Do you love using the Daily Five schedule? If you do, check out this post for great partner reading options that encourage fluency, deepen comprehension, and keep your kids engaged.
These scripts mesh well with the Daily Five philosophy for the Read with Partner stage which makes classroom management a nonissue.  If kids are engaged with fun, deep thinking materials, then they have no time to cause challenges, right?? I have also used them in guided reading some too. The kids are having a great time working on reading and do not notice that I am listening, so I can quickly make note of decoding issues as the kids are reading.

Do you love using the Daily Five schedule? If you do, check out this post for great partner reading options that encourage fluency, deepen comprehension, and keep your kids engaged.When I first started making the scripts, I targeted fourth and fifth grade. My goal was to provide my students with a review of science and social studies curriculum AND address my reading skills. The kids really benefited from this and enjoyed them, so I added in fictional stories and branched out to a high/low version for younger readers too.

Here is an example of a script I have created for the upper grades. I live in Virginia, and Virginia Studies is tested in fourth grade. This script is about a family road trip to visit tourism sites in the state. The mother and child have dialogue along their journey about important historic people and places. This one could lead to writing and research opportunities.

Do you love using the Daily Five schedule? If you do, check out this post for great partner reading options that encourage fluency, deepen comprehension, and keep your kids engaged.
Once the script is introduced, there are supplemental materials to go with them. I include specific tier 2 vocabulary words, question task cards for group discussion, a questions page for Close Reading where students find text evidence, and a writing option for post reading. I've found these help provide purpose for repeated reading and help the students deepen their understanding.

Do you love using the Daily Five schedule? If you do, check out this post for great partner reading options that encourage fluency, deepen comprehension, and keep your kids engaged.
In addition to the upper elementary sets, I have also created the Sam and Max series with the primary reader in mind. I tutored a little guy last summer who LOVED dogs, and that got me thinking, "Why not create a high/low set?" So often, we have a range of reading levels in our room, and in the primary grades, kids need to hear fluent reading. By using these in this way, students each get material at the level they need. With the Sam and Max series, I tried to focus on seasonal settings and events to allow them to be used throughout the year. There are two Sam and Max freebies in my store including this one which introduces the characters.

With all of the partner scripts, there are before, during, and after activities for full engagement and deep thinking. I hope you'll take a moment to download the freebie files and give them a try. Both bundles are on sale today yet in my store for a great price.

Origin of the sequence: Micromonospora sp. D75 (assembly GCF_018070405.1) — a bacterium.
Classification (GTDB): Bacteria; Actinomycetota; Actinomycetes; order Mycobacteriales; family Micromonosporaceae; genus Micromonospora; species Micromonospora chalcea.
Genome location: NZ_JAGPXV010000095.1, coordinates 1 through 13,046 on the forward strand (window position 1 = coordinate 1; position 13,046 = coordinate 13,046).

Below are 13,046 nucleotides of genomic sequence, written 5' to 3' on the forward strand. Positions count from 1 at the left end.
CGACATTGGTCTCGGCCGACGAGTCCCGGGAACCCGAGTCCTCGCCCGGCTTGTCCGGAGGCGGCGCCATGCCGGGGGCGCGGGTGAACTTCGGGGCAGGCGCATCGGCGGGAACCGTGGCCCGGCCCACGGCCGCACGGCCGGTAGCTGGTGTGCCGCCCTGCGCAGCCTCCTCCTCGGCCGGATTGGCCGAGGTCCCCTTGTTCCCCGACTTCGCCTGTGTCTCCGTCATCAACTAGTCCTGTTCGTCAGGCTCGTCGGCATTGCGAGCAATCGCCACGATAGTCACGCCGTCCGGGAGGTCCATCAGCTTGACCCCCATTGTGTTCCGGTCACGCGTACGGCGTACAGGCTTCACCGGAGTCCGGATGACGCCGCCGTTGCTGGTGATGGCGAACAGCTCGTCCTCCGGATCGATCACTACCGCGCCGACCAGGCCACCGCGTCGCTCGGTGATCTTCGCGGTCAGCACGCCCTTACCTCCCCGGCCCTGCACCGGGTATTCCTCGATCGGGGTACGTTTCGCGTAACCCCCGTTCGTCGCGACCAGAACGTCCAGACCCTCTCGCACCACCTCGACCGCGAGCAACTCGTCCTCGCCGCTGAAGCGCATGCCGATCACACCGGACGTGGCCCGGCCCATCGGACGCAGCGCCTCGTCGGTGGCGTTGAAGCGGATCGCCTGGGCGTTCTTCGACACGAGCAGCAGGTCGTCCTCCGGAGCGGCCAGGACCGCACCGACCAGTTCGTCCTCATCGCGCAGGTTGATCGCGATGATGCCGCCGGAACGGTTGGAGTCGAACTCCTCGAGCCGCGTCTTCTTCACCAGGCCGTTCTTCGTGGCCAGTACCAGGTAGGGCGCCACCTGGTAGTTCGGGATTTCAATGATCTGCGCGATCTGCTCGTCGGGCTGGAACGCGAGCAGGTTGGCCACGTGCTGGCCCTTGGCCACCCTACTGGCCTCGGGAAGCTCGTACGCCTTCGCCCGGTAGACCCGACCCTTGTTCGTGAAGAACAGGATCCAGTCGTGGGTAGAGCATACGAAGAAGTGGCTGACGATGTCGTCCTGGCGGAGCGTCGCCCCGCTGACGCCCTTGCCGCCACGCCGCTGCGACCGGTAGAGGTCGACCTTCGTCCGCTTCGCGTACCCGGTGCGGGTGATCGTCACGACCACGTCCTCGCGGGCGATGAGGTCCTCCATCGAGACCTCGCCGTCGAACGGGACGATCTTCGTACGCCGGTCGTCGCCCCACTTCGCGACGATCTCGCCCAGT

Partner Script Bundle of 13 Scripts    Partner Script for Young Readers Bundle

If you like these ideas and want to save this for later, please pin the image below.
Do you love using the Daily Five schedule? If you do, check out this post for great partner reading options that encourage fluency, deepen comprehension, and keep your kids engaged.

Monday, May 2, 2016

Getting Ready for Summer with Summer Reading Plans (Part 2)

Things are winding down for our school year, things get very busy. You've worked so hard to get your kids where they are, and you've bonded with each one. They are your kids, right! Before things get too hectic, one thing you and your team may be doing is making plans to help your struggling readers in particular. 

Today, I blogged over on Virginia is for Teachers for Part 2 of my Summer Plans Posts. If you'd like to catch a few more summer option, click on the post image below. 
If you're interested in joining the Summer Book Club over on Where Wild Readers Roam this summer and would like to give input on the book options, [CLICK HERE].  I will be announcing the reading plan over there around May 15th.

For part 3 of this series, you will have to visit Classroom Tested Resources, and in that post, I will be sharing summer reading book lists you can print and use for your kiddos. 

Check out this post for 5 Summer Reading Options you might try to avoid Summer Slide.
Have a great Teacher Appreciation week. I will close by sharing a special Youtube clip from Principal Gerry Brooks. I thought it was very special. Thank you for all you do!

Saturday, April 30, 2016

Classroom Tips to Help YOU Avoid Student Meltdowns

Have you ever taught a child with anger management struggles? It's tough to know how to diffuse situations before problems happen, but perhaps a few of these suggestions will be options you can try without a lot of disruption to your teaching routine. These suggestions come from personal experience. Each child is different, but as with other teaching routines, having a deep toolbox of teaching options helps you find what works.
Dealing with behavioral challenges is a huge struggle for teachers, and when those challenges become major disruptions, we need lots of tools. Check out this post for ideas to help children who meltdown.
Identify the Triggers